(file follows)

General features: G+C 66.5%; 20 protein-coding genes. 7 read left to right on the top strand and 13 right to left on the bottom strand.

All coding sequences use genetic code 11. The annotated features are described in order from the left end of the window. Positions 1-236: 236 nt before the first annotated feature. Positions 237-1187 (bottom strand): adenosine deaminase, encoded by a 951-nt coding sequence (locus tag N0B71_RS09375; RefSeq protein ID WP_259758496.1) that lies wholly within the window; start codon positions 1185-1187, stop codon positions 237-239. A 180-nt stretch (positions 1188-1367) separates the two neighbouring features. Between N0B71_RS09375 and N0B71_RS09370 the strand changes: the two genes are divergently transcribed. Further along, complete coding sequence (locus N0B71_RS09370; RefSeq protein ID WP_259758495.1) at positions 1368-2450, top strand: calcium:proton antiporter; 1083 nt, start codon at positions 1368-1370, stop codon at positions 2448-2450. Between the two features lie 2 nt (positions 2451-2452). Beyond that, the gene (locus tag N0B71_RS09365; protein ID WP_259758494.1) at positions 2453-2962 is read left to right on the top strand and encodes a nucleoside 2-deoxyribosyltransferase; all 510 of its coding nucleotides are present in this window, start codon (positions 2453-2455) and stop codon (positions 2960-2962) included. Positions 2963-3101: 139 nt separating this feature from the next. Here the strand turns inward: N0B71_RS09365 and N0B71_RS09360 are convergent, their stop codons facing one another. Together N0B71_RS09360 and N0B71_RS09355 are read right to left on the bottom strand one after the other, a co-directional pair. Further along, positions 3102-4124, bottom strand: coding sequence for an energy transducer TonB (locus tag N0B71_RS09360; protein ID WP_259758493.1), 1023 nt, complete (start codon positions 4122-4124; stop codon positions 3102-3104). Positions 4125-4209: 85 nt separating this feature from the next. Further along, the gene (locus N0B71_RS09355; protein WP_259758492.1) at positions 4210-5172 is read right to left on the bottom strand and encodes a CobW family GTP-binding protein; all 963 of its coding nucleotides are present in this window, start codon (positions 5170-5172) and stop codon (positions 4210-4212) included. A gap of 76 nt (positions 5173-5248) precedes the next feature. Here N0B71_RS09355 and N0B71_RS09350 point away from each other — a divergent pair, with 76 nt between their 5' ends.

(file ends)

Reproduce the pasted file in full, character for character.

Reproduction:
General features: G+C 66.5%; 20 protein-coding genes. 7 read left to right on the top strand and 13 right to left on the bottom strand.

All coding sequences use genetic code 11. The annotated features are described in order from the left end of the window. Positions 1-236: 236 nt before the first annotated feature. Positions 237-1187 (bottom strand): adenosine deaminase, encoded by a 951-nt coding sequence (locus tag N0B71_RS09375; RefSeq protein ID WP_259758496.1) that lies wholly within the window; start codon positions 1185-1187, stop codon positions 237-239. A 180-nt stretch (positions 1188-1367) separates the two neighbouring features. Between N0B71_RS09375 and N0B71_RS09370 the strand changes: the two genes are divergently transcribed. Further along, complete coding sequence (locus N0B71_RS09370; RefSeq protein ID WP_259758495.1) at positions 1368-2450, top strand: calcium:proton antiporter; 1083 nt, start codon at positions 1368-1370, stop codon at positions 2448-2450. Between the two features lie 2 nt (positions 2451-2452). Beyond that, the gene (locus tag N0B71_RS09365; protein ID WP_259758494.1) at positions 2453-2962 is read left to right on the top strand and encodes a nucleoside 2-deoxyribosyltransferase; all 510 of its coding nucleotides are present in this window, start codon (positions 2453-2455) and stop codon (positions 2960-2962) included. Positions 2963-3101: 139 nt separating this feature from the next. Here the strand turns inward: N0B71_RS09365 and N0B71_RS09360 are convergent, their stop codons facing one another. Together N0B71_RS09360 and N0B71_RS09355 are read right to left on the bottom strand one after the other, a co-directional pair. Further along, positions 3102-4124, bottom strand: coding sequence for an energy transducer TonB (locus tag N0B71_RS09360; protein ID WP_259758493.1), 1023 nt, complete (start codon positions 4122-4124; stop codon positions 3102-3104). Positions 4125-4209: 85 nt separating this feature from the next. Further along, the gene (locus N0B71_RS09355; protein WP_259758492.1) at positions 4210-5172 is read right to left on the bottom strand and encodes a CobW family GTP-binding protein; all 963 of its coding nucleotides are present in this window, start codon (positions 5170-5172) and stop codon (positions 4210-4212) included. A gap of 76 nt (positions 5173-5248) precedes the next feature. Here N0B71_RS09355 and N0B71_RS09350 point away from each other — a divergent pair, with 76 nt between their 5' ends.